All Noun
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  • Digital TV can support more than one program in the same channel bandwidth.
  • A more common use however is to only grant the bandwidth when that much is needed.
  • Another very common application is voice, where a small amount of fixed bandwidth is required.
  • Therefore bandwidth can be defined as the difference between the lower and upper half power points.
  • One reason for this may have been the lack of available bandwidth.
  • These receive very little if not no bandwidth from the network.
  • This is based around a link cost across each path which includes available bandwidth among other things.
  • The large bandwidth gives the band a very large information-carrying capacity.
  • This signal loss can be over some or all of the signal bandwidth.
  • One advantage is that only half the bandwidth of an AM signal is used.
  • For wide bandwidth applications a more complex network needs to be designed.
  • These links have a limited bandwidth so much of the data is thrown away.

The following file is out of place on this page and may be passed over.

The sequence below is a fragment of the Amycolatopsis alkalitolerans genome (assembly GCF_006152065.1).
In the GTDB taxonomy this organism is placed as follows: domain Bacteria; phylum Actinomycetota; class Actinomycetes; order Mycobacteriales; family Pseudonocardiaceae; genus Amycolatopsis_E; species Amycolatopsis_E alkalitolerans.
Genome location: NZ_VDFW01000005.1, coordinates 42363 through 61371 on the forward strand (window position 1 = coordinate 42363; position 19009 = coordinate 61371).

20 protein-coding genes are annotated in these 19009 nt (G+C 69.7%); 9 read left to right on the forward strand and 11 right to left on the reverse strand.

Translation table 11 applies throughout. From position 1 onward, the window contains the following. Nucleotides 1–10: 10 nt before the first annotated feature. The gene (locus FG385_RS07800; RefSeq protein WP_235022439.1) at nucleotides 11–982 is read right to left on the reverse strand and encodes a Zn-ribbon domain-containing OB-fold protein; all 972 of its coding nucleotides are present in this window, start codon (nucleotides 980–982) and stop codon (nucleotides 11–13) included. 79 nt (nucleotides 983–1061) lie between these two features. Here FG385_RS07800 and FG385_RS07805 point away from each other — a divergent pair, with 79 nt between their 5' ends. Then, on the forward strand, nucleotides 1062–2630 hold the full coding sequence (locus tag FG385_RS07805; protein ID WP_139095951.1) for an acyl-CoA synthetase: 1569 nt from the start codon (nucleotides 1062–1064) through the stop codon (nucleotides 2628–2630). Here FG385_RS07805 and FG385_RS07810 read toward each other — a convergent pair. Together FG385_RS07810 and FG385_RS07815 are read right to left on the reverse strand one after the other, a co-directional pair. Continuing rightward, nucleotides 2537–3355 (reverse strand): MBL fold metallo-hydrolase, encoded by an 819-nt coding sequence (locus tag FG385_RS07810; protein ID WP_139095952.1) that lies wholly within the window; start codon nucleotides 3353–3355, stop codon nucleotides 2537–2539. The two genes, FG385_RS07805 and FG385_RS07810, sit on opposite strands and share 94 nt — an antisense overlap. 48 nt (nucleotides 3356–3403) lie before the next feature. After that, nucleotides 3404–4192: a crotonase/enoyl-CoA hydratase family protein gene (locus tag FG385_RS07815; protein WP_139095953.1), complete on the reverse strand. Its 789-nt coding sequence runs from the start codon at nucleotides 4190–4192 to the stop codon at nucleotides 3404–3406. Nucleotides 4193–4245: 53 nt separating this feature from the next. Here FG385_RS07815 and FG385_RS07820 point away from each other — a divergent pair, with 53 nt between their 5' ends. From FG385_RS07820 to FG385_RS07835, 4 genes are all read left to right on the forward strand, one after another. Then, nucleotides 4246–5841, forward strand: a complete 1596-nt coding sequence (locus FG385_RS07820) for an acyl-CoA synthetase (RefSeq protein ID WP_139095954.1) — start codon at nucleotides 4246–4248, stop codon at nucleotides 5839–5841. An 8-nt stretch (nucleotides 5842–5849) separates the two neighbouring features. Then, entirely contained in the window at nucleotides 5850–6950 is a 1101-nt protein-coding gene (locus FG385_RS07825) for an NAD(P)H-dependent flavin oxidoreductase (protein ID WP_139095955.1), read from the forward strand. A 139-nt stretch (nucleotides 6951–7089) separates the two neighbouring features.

• In other words, the signal contains equal power within a fixed bandwidth at any center frequency.
  • These changes may also have been done to reduce the bandwidth needed to load a page.
  • The language can also associate different media objects with different bandwidth requirements.
  • It therefore required considerable bandwidth for a large number of users.
  • Technology problems tend to fall into two kinds: lack of bandwidth and poor equipment.
  • However, the broadcaster does not need to use this entire bandwidth for just one broadcast channel.
  • These ports and the applications which use them receive the most bandwidth from the network.
  • Consequently the net bit rate is sometimes called digital bandwidth capacity in bit/s.
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Words starting with bandwidth

Meaning of bandwidth

  • noun A data transmission rate; the maximum amount of information (bits/second) that can be transmitted along a channel